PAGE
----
German consumers and business face new multi-billion cost burdens to safeguard the green energy revolution.
The party leaders of the grand coalition agreed on Thursday night to give up the controversial tax on old coal-fired power plants which was meant to reduce CO2 emissions.
In order to achieve Germany’s climate targets, the Christian Democrats (CDU) and the Social Democrats (SPD) have now introduced a mix of measures and other tax–billions. The additional costs for 2020 amount to several billion euros.
Germany’s main political parties worked out a compromise plan to cut power-industry pollution by handing a six-year lifeline to some of the dirtiest coal-fired plants.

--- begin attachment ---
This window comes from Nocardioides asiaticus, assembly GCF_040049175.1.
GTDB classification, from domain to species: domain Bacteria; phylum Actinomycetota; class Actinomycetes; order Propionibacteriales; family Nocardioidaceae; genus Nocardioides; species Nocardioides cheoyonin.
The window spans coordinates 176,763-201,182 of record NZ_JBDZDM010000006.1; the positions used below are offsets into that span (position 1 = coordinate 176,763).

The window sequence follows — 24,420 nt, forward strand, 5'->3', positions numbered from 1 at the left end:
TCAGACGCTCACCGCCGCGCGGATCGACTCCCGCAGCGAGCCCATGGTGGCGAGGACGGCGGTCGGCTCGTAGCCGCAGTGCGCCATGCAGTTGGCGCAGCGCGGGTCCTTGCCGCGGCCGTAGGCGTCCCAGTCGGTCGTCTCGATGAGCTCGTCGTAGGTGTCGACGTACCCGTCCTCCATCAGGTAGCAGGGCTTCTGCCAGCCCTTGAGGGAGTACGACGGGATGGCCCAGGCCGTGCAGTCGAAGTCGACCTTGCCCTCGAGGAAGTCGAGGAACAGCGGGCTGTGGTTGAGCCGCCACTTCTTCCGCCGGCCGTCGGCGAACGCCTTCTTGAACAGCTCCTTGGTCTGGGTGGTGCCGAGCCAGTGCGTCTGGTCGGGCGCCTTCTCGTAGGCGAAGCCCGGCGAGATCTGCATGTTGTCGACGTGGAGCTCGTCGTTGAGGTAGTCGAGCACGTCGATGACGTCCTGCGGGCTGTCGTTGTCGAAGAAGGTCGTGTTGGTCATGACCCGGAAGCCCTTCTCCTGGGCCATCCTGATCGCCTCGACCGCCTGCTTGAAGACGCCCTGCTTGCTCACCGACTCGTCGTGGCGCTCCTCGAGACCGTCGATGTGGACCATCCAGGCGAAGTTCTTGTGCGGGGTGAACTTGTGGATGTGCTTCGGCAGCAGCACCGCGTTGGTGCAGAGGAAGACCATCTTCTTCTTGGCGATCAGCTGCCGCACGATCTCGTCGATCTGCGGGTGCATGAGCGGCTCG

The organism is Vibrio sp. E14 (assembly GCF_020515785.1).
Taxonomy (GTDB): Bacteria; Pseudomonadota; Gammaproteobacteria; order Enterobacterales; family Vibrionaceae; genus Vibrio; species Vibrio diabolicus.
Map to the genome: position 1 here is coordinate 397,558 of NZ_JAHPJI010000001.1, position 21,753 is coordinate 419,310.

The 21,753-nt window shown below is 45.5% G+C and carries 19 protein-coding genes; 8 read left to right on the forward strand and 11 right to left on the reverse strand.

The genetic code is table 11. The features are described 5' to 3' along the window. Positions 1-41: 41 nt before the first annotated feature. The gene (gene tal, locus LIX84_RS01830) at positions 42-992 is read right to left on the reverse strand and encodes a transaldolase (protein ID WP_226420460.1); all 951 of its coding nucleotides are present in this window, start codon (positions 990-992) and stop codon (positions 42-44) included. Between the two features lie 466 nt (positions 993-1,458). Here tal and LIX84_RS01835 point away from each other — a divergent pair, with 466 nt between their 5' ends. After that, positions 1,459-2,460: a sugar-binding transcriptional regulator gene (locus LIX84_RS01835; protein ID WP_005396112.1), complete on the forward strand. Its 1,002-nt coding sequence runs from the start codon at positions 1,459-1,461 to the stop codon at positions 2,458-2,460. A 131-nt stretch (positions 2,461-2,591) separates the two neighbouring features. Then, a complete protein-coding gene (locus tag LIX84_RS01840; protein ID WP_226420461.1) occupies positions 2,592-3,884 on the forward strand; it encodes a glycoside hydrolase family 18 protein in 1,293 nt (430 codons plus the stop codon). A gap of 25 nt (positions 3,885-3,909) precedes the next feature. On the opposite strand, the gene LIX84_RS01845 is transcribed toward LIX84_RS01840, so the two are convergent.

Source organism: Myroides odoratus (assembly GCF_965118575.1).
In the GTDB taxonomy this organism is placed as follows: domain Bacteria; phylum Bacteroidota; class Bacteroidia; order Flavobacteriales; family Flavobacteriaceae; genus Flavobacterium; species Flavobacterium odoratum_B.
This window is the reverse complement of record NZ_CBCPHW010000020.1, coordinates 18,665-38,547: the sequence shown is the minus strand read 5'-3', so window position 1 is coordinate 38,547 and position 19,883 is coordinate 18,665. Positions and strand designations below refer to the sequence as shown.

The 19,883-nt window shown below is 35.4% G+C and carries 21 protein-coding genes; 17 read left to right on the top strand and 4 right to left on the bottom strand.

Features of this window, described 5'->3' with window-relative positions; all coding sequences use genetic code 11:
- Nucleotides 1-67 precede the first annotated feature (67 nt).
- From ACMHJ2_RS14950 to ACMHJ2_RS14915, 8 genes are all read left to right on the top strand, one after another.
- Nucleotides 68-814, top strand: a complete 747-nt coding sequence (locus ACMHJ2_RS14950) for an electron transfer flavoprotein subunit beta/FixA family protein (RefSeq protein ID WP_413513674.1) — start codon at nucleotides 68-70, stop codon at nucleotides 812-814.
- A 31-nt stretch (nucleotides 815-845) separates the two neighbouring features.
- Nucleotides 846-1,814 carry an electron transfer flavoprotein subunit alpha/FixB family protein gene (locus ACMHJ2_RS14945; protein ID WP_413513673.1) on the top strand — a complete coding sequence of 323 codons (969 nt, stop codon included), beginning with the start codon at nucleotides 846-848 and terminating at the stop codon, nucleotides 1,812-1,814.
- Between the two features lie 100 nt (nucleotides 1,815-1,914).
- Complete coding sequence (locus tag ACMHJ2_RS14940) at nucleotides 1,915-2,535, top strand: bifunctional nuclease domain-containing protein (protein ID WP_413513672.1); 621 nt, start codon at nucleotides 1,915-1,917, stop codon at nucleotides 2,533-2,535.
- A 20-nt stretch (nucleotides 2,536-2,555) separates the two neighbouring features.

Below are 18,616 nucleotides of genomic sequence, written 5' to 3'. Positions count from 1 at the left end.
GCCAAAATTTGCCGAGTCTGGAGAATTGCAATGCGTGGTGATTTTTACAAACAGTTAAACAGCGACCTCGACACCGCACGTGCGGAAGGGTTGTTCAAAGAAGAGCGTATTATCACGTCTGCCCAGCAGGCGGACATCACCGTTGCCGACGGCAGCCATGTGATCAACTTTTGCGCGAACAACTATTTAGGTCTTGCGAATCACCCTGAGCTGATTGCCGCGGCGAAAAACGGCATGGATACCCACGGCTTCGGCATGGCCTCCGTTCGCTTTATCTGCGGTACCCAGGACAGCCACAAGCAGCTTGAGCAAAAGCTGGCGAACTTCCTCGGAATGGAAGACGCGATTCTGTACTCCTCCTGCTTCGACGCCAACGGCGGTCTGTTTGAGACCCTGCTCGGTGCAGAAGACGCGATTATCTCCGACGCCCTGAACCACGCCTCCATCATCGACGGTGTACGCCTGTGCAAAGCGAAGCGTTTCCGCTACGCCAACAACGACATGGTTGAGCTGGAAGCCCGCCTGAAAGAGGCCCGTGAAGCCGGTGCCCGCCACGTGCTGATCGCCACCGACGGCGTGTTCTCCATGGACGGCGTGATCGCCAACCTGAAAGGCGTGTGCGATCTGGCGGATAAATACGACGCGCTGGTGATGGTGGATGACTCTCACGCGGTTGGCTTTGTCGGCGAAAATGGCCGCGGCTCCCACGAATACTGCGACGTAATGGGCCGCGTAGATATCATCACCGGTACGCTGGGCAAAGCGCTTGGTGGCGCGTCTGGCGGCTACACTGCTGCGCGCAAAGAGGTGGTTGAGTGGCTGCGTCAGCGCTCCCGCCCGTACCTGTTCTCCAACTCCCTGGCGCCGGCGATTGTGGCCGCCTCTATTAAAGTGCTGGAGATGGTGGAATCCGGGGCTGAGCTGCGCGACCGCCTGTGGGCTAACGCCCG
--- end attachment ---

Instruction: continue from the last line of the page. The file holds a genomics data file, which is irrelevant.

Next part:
Economy Minister Sigmar Gabriel said 13 percent of power stations burning lignite, a cheap form of coal, would be phased out by 2021 under the program. The government abandoned talks on proposals to impose a climate-change fee that the industry said would have forced mines and plants to close, threatening jobs.
The decision, which must be ratified by Chancellor Angela Merkel’s cabinet this year, boosted the shares of utilities including RWE AG and EON SE. They had been braced for more stringent measures as Germany cuts emissions in time for a United Nations deal on global warming in December.
“We consider this a great relief for RWE as the climate-change fee could have proved far more harmful to the company’s brown coal-exposed power generation portfolio,” Tanja Markloff, an analyst at Commerzbank AG who upgraded RWE to buy Thursday, said in an e-mailed note.
RWE surged as much as 6.4 percent, the most since January, and EON by 3.7 percent, making them among the biggest gainers on Germany’s benchmark DAX index.